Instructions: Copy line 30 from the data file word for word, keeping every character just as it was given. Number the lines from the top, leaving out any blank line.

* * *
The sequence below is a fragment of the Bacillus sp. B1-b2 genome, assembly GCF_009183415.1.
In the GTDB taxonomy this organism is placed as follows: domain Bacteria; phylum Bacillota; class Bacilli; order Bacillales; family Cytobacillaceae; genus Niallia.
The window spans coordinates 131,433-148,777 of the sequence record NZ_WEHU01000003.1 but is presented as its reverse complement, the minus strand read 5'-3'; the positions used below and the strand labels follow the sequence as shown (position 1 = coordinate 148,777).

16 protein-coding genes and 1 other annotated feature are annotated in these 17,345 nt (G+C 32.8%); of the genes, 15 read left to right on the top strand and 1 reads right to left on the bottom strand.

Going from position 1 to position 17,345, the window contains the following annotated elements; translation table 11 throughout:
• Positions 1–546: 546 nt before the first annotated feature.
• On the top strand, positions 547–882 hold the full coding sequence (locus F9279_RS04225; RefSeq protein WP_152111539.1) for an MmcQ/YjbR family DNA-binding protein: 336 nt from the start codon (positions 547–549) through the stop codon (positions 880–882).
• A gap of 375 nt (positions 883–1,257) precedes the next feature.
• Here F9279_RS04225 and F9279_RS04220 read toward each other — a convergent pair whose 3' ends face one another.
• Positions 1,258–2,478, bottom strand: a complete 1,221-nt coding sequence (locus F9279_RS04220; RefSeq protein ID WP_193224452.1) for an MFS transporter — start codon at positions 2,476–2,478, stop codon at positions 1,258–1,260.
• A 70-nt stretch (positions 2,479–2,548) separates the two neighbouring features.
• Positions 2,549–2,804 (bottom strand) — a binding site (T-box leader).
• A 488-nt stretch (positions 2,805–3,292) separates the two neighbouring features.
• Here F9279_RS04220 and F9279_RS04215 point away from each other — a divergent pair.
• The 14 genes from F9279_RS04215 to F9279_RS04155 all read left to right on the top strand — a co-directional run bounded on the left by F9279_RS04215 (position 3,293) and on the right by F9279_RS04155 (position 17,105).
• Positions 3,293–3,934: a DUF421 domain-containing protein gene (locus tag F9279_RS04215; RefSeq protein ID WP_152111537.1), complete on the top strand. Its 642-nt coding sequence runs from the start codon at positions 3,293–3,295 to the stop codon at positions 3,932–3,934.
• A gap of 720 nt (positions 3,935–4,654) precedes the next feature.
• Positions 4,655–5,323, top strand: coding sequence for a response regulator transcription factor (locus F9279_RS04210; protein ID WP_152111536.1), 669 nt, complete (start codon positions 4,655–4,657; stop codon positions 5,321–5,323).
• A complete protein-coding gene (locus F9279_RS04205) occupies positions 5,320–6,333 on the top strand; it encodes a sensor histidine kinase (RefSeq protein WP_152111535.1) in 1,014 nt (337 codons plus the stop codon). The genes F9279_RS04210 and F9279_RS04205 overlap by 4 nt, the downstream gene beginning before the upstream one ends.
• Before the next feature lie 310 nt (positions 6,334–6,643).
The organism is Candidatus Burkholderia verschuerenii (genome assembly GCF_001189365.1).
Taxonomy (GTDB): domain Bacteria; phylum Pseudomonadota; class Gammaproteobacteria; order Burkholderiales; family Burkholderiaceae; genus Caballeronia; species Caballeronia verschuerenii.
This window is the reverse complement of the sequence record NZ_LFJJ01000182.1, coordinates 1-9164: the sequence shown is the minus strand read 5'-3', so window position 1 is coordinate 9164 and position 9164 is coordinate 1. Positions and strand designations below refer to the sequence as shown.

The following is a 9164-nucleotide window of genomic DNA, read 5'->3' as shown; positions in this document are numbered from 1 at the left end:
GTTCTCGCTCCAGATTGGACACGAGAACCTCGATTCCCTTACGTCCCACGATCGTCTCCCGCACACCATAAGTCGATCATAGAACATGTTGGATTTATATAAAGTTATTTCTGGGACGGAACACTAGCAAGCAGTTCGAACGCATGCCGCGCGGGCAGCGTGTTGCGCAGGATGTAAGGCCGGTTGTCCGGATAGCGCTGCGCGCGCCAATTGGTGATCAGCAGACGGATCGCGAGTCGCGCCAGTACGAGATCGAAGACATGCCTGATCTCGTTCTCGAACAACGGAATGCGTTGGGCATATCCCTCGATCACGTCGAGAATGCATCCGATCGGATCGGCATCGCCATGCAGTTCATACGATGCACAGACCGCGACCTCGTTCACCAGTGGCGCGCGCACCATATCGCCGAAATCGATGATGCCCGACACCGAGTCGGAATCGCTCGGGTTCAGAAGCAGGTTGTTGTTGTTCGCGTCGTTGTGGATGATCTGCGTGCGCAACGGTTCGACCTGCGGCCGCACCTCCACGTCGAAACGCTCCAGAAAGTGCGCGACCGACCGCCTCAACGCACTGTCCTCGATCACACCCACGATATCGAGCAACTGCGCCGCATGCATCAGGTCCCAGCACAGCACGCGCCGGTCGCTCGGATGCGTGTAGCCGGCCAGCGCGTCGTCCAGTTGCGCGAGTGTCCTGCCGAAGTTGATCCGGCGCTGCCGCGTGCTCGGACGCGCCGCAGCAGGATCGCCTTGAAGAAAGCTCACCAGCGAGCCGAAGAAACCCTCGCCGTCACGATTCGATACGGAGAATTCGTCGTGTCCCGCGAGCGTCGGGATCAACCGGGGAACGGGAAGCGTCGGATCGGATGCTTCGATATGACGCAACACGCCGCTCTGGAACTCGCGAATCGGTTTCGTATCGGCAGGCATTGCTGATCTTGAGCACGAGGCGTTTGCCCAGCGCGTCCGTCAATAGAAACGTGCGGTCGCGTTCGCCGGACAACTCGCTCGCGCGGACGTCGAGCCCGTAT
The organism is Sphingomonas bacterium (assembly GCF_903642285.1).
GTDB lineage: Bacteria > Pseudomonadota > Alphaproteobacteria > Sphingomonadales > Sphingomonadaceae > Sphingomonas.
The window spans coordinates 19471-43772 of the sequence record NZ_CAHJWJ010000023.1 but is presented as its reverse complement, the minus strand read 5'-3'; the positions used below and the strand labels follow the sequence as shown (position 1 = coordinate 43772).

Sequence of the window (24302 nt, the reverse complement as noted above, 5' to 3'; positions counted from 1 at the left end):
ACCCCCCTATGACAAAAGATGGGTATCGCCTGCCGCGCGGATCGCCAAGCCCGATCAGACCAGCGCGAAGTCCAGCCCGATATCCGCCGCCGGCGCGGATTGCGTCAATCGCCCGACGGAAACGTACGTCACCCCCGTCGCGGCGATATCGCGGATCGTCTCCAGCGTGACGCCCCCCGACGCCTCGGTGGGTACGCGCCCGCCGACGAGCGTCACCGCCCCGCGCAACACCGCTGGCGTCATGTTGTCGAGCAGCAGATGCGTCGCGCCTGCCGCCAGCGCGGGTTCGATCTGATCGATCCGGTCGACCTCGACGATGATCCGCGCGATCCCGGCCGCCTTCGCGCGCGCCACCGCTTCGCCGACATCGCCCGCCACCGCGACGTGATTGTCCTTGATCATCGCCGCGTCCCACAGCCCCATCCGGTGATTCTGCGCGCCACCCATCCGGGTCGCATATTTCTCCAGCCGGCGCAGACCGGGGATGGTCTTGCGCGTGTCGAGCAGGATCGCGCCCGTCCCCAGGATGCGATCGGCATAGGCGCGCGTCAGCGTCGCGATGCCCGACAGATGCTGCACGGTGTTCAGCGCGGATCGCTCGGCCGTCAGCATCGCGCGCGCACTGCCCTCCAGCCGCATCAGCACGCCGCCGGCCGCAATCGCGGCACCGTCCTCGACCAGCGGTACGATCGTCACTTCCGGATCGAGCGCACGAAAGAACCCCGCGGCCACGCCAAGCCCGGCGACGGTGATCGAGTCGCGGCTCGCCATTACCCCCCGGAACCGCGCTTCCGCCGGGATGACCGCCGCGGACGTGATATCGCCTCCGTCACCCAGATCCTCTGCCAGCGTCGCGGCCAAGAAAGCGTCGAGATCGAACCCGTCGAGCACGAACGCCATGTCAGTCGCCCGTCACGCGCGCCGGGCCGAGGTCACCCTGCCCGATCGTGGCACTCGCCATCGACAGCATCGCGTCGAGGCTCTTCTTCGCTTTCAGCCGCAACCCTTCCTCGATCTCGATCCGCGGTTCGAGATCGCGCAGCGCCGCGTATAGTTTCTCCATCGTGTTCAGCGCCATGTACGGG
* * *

ACCCCCCTATGACAAAAGATGGGTATCGCCTGCCGCGCGGATCGCCAAGCCCGATCAGACCAGCGCGAAGTCCAGCCCGATATCCGCCGCCGGCGCGGATTGCGTCAATCGCCCGACGGAAACGTACGTCACCCCCGTCGCGGCGATATCGCGGATCGTCTCCAGCGTGACGCCCCCCGACGCCTCGGTGGGTACGCGCCCGCCGACGAGCGTCACCGCCCCGCGCAACACCGCTGGCGTCATGTTGTCGAGCAGCAGATGCGTCGCGCCTGCCGCCAGCGCGGGTTCGATCTGATCGATCCGGTCGACCTCGACGATGATCCGCGCGATCCCGGCCGCCTTCGCGCGCGCCACCGCTTCGCCGACATCGCCCGCCACCGCGACGTGATTGTCCTTGATCATCGCCGCGTCCCACAGCCCCATCCGGTGATTCTGCGCGCCACCCATCCGGGTCGCATATTTCTCCAGCCGGCGCAGACCGGGGATGGTCTTGCGCGTGTCGAGCAGGATCGCGCCCGTCCCCAGGATGCGATCGGCATAGGCGCGCGTCAGCGTCGCGATGCCCGACAGATGCTGCACGGTGTTCAGCGCGGATCGCTCGGCCGTCAGCATCGCGCGCGCACTGCCCTCCAGCCGCATCAGCACGCCGCCGGCCGCAATCGCGGCACCGTCCTCGACCAGCGGTACGATCGTCACTTCCGGATCGAGCGCACGAAAGAACCCCGCGGCCACGCCAAGCCCGGCGACGGTGATCGAGTCGCGGCTCGCCATTACCCCCCGGAACCGCGCTTCCGCCGGGATGACCGCCGCGGACGTGATATCGCCTCCGTCACCCAGATCCTCTGCCAGCGTCGCGGCCAAGAAAGCGTCGAGATCGAACCCGTCGAGCACGAACGCCATGTCAGTCGCCCGTCACGCGCGCCGGGCCGAGGTCACCCTGCCCGATCGTGGCACTCGCCATCGACAGCATCGCGTCGAGGCTCTTCTTCGCTTTCAGCCGCAACCCTTCCTCGATCTCGATCCGCGGTTCGAGATCGCGCAGCGCCGCGTATAGTTTCTCCATCGTGTTCAGCGCCATGTACGGG